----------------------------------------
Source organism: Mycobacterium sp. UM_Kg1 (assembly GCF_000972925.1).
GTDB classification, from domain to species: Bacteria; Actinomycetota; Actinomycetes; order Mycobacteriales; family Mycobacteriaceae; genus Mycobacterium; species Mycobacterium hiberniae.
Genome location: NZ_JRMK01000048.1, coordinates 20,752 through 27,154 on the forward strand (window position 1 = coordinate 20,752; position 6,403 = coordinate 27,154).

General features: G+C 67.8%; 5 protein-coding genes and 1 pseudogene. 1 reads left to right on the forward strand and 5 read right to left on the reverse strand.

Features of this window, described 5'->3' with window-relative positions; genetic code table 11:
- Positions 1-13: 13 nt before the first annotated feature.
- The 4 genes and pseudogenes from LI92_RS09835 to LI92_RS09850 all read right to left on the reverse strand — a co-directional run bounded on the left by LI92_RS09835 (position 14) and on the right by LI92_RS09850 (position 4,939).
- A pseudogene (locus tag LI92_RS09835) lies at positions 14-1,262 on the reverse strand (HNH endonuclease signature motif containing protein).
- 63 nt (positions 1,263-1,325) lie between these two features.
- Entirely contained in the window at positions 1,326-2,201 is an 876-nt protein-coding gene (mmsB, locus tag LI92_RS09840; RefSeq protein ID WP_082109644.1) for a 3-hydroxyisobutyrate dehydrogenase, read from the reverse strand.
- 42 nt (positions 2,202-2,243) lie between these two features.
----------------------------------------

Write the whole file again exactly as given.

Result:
Source organism: Mycobacterium sp. UM_Kg1 (assembly GCF_000972925.1).
GTDB classification, from domain to species: Bacteria; Actinomycetota; Actinomycetes; order Mycobacteriales; family Mycobacteriaceae; genus Mycobacterium; species Mycobacterium hiberniae.
Genome location: NZ_JRMK01000048.1, coordinates 20,752 through 27,154 on the forward strand (window position 1 = coordinate 20,752; position 6,403 = coordinate 27,154).

General features: G+C 67.8%; 5 protein-coding genes and 1 pseudogene. 1 reads left to right on the forward strand and 5 read right to left on the reverse strand.

Features of this window, described 5'->3' with window-relative positions; genetic code table 11:
- Positions 1-13: 13 nt before the first annotated feature.
- The 4 genes and pseudogenes from LI92_RS09835 to LI92_RS09850 all read right to left on the reverse strand — a co-directional run bounded on the left by LI92_RS09835 (position 14) and on the right by LI92_RS09850 (position 4,939).
- A pseudogene (locus tag LI92_RS09835) lies at positions 14-1,262 on the reverse strand (HNH endonuclease signature motif containing protein).
- 63 nt (positions 1,263-1,325) lie between these two features.
- Entirely contained in the window at positions 1,326-2,201 is an 876-nt protein-coding gene (mmsB, locus tag LI92_RS09840; RefSeq protein ID WP_082109644.1) for a 3-hydroxyisobutyrate dehydrogenase, read from the reverse strand.
- 42 nt (positions 2,202-2,243) lie between these two features.